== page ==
Never mind: the kind of engineers who obsesses over self-driving cars starts out with the premise that drivers are too dumb to turn a steering wheel; not that they are going to turn truck drivers into computer programmers.
(See further E. J. H. Douch, "The Use of Servos in the Army during the last past war," Jour. Inst. Elec. Eng. 94, IIA: Convention on Automatic Regulators and Servo Mechanisms (1947): 177--189, discussion 203ff.
That's the schematic, in case you want to build one at home. Please do not wear loose clothes or let the floor around the output shaft get slippery.ReplyDelete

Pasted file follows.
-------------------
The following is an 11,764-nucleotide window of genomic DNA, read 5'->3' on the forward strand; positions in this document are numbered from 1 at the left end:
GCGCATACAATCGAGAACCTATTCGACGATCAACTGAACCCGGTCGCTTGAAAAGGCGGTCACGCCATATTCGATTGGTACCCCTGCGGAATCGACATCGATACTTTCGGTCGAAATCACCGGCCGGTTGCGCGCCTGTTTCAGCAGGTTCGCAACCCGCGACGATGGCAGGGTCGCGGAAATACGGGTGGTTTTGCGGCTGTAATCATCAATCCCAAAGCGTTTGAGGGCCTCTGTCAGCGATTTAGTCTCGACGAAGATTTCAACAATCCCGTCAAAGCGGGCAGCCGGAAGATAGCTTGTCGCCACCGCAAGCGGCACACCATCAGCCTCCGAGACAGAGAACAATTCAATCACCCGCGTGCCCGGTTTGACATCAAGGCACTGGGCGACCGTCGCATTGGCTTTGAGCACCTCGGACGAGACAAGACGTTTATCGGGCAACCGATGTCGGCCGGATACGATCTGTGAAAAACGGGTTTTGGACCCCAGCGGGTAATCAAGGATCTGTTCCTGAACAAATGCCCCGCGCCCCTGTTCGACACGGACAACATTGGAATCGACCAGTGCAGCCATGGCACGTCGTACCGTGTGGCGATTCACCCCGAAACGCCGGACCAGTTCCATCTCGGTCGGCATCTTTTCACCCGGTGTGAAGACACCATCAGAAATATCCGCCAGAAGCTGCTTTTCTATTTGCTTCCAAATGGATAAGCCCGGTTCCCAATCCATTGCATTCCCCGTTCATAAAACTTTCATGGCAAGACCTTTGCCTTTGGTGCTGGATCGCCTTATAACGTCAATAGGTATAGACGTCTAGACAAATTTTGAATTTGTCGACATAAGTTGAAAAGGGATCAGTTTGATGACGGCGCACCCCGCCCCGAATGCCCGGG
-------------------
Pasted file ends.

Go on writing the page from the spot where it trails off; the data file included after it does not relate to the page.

It would be very awesome. Also, MacTaggart Scott is very much with us to this day - it appeared in that list of industrial stuff the US cares about that turned up in Wikileaks, I think because it makes the elevators for aircraft carriers.
MacTaggart is still with us, and people are still using David Brown and Sons' proprietary FORTRAN library, and Canada tariffed the import of "Brightray" steels a few years ago. It's enough to make you think that breaking up Timken might have been a mistake.ReplyDelete